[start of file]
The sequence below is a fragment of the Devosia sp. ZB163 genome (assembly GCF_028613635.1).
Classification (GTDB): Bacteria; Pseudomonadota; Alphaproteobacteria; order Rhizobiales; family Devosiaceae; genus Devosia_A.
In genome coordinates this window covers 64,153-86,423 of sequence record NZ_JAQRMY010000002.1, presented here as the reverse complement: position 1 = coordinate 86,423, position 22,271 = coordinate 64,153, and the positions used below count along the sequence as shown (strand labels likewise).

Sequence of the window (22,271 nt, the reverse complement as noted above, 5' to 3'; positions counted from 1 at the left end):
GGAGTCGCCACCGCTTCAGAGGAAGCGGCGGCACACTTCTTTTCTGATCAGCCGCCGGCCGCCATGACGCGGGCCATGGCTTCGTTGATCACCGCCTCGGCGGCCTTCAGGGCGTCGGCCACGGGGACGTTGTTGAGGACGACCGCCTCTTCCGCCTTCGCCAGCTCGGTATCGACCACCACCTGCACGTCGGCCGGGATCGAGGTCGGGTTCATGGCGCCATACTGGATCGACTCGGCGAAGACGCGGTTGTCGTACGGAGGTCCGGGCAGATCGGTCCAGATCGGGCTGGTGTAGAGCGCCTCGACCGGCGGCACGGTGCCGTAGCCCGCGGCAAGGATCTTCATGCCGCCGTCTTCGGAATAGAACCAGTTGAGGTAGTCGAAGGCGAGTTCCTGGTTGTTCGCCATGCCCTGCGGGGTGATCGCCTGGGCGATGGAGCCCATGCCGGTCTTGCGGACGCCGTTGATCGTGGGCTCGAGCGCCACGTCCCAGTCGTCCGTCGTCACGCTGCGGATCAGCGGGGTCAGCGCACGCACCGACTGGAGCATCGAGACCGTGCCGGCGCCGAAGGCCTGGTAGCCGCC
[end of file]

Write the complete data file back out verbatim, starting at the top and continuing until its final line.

The sequence below is a fragment of the Devosia sp. ZB163 genome (assembly GCF_028613635.1).
Classification (GTDB): Bacteria; Pseudomonadota; Alphaproteobacteria; order Rhizobiales; family Devosiaceae; genus Devosia_A.
In genome coordinates this window covers 64,153-86,423 of sequence record NZ_JAQRMY010000002.1, presented here as the reverse complement: position 1 = coordinate 86,423, position 22,271 = coordinate 64,153, and the positions used below count along the sequence as shown (strand labels likewise).

Sequence of the window (22,271 nt, the reverse complement as noted above, 5' to 3'; positions counted from 1 at the left end):
GGAGTCGCCACCGCTTCAGAGGAAGCGGCGGCACACTTCTTTTCTGATCAGCCGCCGGCCGCCATGACGCGGGCCATGGCTTCGTTGATCACCGCCTCGGCGGCCTTCAGGGCGTCGGCCACGGGGACGTTGTTGAGGACGACCGCCTCTTCCGCCTTCGCCAGCTCGGTATCGACCACCACCTGCACGTCGGCCGGGATCGAGGTCGGGTTCATGGCGCCATACTGGATCGACTCGGCGAAGACGCGGTTGTCGTACGGAGGTCCGGGCAGATCGGTCCAGATCGGGCTGGTGTAGAGCGCCTCGACCGGCGGCACGGTGCCGTAGCCCGCGGCAAGGATCTTCATGCCGCCGTCTTCGGAATAGAACCAGTTGAGGTAGTCGAAGGCGAGTTCCTGGTTGTTCGCCATGCCCTGCGGGGTGATCGCCTGGGCGATGGAGCCCATGCCGGTCTTGCGGACGCCGTTGATCGTGGGCTCGAGCGCCACGTCCCAGTCGTCCGTCGTCACGCTGCGGATCAGCGGGGTCAGCGCACGCACCGACTGGAGCATCGAGACCGTGCCGGCGCCGAAGGCCTGGTAGCCGCC